Graduating from college brings on a roller coaster of emotions. You’re excited, scared, anxious, hopeful. You’re ready to take it all on. But the job market is competitive, the cost of living is real, and starting a new chapter can be daunting. With the toss of a cap, you suddenly feel the weight of figuring out who you are and where you want your life to go.
We’ve been there! And since then, we’ve learned a few things about navigating change, and staying happy and healthy in uncertain times. Here are some of our favorite tips for exploring your post-graduation world.
Don’t let your job (or lack thereof) define you.
When you first graduate, it’s natural to talk about your career plans with friends. But be careful not to obsess and compare yourself to others. It will only drain your energy and distract you from figuring out your own path. Instead, try to focus internally. What brings you joy? What new skills do you want to learn? How can you continue to cultivate your strengths? When you shift your mindset away from external things that you can’t control, you feel happier, more balanced, and confident in your own skin.
Learn about careers you’re interested in.
Maybe you have a friend who’s a few years older than you who has a really cool job. Or maybe your mom’s colleague’s daughter works for a brand you love. You may have to dig to find contacts in your community, but we encourage you reach out and invite these people to coffee so that you can pick their brains. You’ll want to always be respectful of the other person’s time by limiting meetings to 30 minutes. And come prepared with some questions. You might ask, “What’s the best part of your job?” or “What does your day-to-day look like?”. Learning about different careers is a great way to educate yourself and explore your options. And networking is so much more effective than cold-sending resumes.
Don’t limit yourself.
Just because you majored in something doesn’t mean you’re required to work in a certain field. Some careers, like medicine and law, require specific schooling, but most jobs can be learned. Our communications manager, Kait Hurley, found that her degree in history set her up for success in her role at barre3. “All of that research and paper writing taught me how to think critically and communicate clearly,” she says. You never know how things will play out, so create space for yourself to dream and explore your interests.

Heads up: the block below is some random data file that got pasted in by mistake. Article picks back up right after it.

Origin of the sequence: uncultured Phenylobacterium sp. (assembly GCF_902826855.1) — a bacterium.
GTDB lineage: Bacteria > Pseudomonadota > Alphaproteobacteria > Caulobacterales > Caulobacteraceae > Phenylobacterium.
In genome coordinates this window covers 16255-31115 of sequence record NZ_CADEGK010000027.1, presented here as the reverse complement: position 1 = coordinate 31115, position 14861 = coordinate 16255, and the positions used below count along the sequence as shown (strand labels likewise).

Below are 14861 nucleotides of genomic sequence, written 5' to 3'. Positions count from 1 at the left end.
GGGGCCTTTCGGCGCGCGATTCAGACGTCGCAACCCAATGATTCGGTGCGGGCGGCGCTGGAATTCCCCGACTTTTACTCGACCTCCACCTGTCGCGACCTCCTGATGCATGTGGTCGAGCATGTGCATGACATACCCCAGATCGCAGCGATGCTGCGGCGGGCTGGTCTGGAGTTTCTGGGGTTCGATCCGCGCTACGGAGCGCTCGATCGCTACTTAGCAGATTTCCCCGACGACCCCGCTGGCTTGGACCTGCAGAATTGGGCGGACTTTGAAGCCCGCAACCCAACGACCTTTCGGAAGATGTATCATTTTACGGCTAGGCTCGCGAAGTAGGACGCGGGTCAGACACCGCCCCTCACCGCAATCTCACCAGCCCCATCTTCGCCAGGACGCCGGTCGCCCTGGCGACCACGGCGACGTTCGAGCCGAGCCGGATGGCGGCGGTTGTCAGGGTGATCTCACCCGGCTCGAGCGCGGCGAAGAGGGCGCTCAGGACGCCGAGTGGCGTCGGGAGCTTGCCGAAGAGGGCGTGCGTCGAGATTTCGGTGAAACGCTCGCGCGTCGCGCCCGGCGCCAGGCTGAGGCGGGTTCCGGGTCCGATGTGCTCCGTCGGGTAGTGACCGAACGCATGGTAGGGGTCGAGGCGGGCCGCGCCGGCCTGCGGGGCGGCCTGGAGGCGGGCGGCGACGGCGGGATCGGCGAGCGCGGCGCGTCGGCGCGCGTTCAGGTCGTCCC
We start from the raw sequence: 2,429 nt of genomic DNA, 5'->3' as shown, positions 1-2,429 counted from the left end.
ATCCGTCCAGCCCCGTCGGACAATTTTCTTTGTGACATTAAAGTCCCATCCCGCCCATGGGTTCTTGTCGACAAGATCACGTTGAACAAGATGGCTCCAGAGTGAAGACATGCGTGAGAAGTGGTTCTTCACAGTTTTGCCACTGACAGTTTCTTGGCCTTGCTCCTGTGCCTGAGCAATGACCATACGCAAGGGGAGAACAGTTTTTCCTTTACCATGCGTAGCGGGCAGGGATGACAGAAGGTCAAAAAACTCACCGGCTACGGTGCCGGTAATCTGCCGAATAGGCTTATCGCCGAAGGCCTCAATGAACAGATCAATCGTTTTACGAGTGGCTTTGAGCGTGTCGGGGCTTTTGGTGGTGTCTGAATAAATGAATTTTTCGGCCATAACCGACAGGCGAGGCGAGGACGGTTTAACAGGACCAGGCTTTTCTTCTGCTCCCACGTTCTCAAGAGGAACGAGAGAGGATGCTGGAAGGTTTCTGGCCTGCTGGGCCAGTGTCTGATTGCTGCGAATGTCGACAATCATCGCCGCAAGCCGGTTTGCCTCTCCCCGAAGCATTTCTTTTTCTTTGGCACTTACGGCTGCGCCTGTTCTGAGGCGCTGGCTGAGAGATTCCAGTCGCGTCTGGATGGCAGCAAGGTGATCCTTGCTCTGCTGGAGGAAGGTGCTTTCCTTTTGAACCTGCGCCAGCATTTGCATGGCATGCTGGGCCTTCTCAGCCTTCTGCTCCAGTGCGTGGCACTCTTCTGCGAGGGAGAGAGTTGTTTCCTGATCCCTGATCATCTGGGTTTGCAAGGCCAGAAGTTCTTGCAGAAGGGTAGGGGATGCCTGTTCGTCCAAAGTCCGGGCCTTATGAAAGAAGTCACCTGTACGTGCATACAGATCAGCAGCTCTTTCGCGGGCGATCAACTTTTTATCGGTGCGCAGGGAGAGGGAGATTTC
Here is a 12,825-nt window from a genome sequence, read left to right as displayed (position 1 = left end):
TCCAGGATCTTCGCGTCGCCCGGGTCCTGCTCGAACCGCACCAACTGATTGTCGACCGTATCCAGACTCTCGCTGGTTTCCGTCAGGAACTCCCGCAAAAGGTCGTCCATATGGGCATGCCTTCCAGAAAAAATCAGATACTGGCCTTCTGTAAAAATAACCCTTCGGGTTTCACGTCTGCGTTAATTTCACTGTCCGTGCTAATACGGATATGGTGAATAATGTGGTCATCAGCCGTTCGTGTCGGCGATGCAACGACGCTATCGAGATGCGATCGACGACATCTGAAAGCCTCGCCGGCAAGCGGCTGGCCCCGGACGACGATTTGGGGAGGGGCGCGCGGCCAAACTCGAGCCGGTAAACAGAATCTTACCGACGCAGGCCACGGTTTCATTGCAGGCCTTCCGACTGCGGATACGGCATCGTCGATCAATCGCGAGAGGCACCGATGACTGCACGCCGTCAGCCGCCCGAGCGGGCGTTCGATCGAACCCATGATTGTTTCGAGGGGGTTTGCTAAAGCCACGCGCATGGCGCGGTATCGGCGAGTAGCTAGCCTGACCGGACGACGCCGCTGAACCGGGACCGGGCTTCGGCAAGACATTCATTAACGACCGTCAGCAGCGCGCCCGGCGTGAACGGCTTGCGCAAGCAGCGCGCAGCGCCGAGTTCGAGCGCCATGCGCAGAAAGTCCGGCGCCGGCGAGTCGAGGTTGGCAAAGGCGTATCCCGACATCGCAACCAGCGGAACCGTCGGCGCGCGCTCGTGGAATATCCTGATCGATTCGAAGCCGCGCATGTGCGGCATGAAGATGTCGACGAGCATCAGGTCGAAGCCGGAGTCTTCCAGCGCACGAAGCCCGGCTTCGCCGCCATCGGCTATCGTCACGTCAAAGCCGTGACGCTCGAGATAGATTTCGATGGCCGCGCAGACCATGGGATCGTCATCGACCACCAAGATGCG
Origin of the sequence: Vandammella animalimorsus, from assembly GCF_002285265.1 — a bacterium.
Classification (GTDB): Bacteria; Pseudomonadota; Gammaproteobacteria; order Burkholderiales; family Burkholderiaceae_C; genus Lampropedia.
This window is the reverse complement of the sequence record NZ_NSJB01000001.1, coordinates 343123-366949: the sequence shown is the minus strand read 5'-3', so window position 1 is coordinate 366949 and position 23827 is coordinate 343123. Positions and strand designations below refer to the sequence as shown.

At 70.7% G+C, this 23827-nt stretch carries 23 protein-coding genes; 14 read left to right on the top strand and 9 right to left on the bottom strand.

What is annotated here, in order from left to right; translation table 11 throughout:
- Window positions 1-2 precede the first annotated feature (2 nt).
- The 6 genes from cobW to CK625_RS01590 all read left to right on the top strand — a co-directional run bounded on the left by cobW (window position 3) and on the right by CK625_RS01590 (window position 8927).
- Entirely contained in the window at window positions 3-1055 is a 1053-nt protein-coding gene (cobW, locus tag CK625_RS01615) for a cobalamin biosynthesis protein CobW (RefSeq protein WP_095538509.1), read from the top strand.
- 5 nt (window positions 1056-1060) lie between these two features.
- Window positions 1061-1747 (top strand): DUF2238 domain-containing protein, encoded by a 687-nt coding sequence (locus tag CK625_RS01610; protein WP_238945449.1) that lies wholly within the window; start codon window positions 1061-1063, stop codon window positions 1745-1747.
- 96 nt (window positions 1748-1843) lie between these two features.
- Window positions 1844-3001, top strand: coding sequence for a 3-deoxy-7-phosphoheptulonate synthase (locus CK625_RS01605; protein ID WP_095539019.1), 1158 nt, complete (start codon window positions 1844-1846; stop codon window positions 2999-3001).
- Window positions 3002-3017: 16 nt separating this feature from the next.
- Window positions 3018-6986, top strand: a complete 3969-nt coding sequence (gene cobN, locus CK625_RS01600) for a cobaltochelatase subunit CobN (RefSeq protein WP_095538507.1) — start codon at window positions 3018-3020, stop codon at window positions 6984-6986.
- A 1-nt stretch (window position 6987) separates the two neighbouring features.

Embrace the discomfort.
It’s totally normal to feel anxious and uncertain right now. No one has it all figured out right after graduation. (Spoiler: No one, no matter how old, has everything figured out—ever!) You’re starting a brand-new chapter of life, so there are bound to be moments of discomfort. It’s okay to just sit with that. We promise, there is meaningful transformation and growth waiting for you on the other side.
Figure out what you don’t like.
Sometimes, noticing what you don’t like can be just as enlightening as realizing what you do. Most people have aspects of their work that they dislike. Recognizing your least-favorite parts of your job will help you learn more about yourself and how you want your career to take shape. In addition to looking at what you don’t like, it’s important to ask yourself why you don’t like it. Is it because you don’t feel confident in this area? Or maybe you don’t mind the task but you’re not vibing with your co-workers? Pay attention and always ask yourself why.
Stay social while staying healthy.
Starting a new job is exciting, and there can be a lot of happy hours with co-workers. Definitely go out and join the group, but notice if this starts to become a habit instead of something you do once in awhile. Finding balance is key. Not only do cocktails and glasses of wine quickly add up and deplete your earnings, but, in excess, they also can impact your health and happiness. Instead of always going for drinks, try suggesting that your team meet up for a barre3, yoga, or spin class.
Set a budget.
It’s stressful to be dealing with bills and start paying off student loans all at once. Having a handle on your income and expenses will help mitigate financial anxiety. Be honest with yourself about how much you’re earning and how much you’re spending. You obviously want to avoid racking up loads of debt that will limit your options in the future. If you feel underprepared in the money department, ask for help. Simple.com and Mint.com are both fabulous resources.
Have you heard any post-graduation wisdom that is so good you have to share? Tell us in the comments below!